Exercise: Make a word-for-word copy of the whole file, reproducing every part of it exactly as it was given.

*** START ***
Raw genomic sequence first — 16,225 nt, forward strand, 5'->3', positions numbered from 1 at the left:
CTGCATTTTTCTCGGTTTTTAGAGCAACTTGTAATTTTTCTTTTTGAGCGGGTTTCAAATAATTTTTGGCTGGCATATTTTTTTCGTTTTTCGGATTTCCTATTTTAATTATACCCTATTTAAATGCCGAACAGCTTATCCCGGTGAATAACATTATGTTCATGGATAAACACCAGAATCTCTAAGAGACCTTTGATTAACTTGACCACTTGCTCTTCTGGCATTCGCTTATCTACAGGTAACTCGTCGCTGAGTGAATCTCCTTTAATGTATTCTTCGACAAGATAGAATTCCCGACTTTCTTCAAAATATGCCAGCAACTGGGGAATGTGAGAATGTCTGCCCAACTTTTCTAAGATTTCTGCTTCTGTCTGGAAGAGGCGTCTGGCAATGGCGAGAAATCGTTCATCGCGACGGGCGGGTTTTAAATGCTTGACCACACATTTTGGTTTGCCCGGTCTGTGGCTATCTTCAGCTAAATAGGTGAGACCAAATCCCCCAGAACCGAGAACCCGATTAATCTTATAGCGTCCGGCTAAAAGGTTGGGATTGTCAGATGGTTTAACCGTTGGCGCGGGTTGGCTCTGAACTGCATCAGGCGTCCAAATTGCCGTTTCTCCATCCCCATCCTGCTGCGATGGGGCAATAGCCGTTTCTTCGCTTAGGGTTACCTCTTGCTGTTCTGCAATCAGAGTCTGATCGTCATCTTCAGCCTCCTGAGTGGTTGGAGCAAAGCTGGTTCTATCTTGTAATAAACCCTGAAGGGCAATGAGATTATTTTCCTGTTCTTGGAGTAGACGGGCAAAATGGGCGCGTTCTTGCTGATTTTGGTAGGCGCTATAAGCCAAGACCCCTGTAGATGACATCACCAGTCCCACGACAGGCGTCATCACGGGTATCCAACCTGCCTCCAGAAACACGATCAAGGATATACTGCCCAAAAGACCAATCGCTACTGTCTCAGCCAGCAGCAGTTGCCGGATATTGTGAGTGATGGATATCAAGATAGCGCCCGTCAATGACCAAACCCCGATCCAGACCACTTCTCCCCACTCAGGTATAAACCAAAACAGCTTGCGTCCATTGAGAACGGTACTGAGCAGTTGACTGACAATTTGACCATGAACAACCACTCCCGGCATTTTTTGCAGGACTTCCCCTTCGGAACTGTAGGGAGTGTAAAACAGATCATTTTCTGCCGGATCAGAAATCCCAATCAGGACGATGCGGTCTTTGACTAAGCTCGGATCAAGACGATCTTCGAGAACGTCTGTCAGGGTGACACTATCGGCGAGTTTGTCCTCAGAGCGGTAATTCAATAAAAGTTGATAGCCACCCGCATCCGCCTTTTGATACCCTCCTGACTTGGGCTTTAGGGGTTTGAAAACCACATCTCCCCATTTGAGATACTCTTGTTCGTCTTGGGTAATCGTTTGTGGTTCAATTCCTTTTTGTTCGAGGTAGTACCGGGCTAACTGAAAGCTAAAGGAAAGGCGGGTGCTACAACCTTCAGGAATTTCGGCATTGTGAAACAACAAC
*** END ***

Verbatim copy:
Raw genomic sequence first — 16,225 nt, forward strand, 5'->3', positions numbered from 1 at the left:
CTGCATTTTTCTCGGTTTTTAGAGCAACTTGTAATTTTTCTTTTTGAGCGGGTTTCAAATAATTTTTGGCTGGCATATTTTTTTCGTTTTTCGGATTTCCTATTTTAATTATACCCTATTTAAATGCCGAACAGCTTATCCCGGTGAATAACATTATGTTCATGGATAAACACCAGAATCTCTAAGAGACCTTTGATTAACTTGACCACTTGCTCTTCTGGCATTCGCTTATCTACAGGTAACTCGTCGCTGAGTGAATCTCCTTTAATGTATTCTTCGACAAGATAGAATTCCCGACTTTCTTCAAAATATGCCAGCAACTGGGGAATGTGAGAATGTCTGCCCAACTTTTCTAAGATTTCTGCTTCTGTCTGGAAGAGGCGTCTGGCAATGGCGAGAAATCGTTCATCGCGACGGGCGGGTTTTAAATGCTTGACCACACATTTTGGTTTGCCCGGTCTGTGGCTATCTTCAGCTAAATAGGTGAGACCAAATCCCCCAGAACCGAGAACCCGATTAATCTTATAGCGTCCGGCTAAAAGGTTGGGATTGTCAGATGGTTTAACCGTTGGCGCGGGTTGGCTCTGAACTGCATCAGGCGTCCAAATTGCCGTTTCTCCATCCCCATCCTGCTGCGATGGGGCAATAGCCGTTTCTTCGCTTAGGGTTACCTCTTGCTGTTCTGCAATCAGAGTCTGATCGTCATCTTCAGCCTCCTGAGTGGTTGGAGCAAAGCTGGTTCTATCTTGTAATAAACCCTGAAGGGCAATGAGATTATTTTCCTGTTCTTGGAGTAGACGGGCAAAATGGGCGCGTTCTTGCTGATTTTGGTAGGCGCTATAAGCCAAGACCCCTGTAGATGACATCACCAGTCCCACGACAGGCGTCATCACGGGTATCCAACCTGCCTCCAGAAACACGATCAAGGATATACTGCCCAAAAGACCAATCGCTACTGTCTCAGCCAGCAGCAGTTGCCGGATATTGTGAGTGATGGATATCAAGATAGCGCCCGTCAATGACCAAACCCCGATCCAGACCACTTCTCCCCACTCAGGTATAAACCAAAACAGCTTGCGTCCATTGAGAACGGTACTGAGCAGTTGACTGACAATTTGACCATGAACAACCACTCCCGGCATTTTTTGCAGGACTTCCCCTTCGGAACTGTAGGGAGTGTAAAACAGATCATTTTCTGCCGGATCAGAAATCCCAATCAGGACGATGCGGTCTTTGACTAAGCTCGGATCAAGACGATCTTCGAGAACGTCTGTCAGGGTGACACTATCGGCGAGTTTGTCCTCAGAGCGGTAATTCAATAAAAGTTGATAGCCACCCGCATCCGCCTTTTGATACCCTCCTGACTTGGGCTTTAGGGGTTTGAAAACCACATCTCCCCATTTGAGATACTCTTGTTCGTCTTGGGTAATCGTTTGTGGTTCAATTCCTTTTTGTTCGAGGTAGTACCGGGCTAACTGAAAGCTAAAGGAAAGGCGGGTGCTACAACCTTCAGGAATTTCGGCATTGTGAAACAACAAC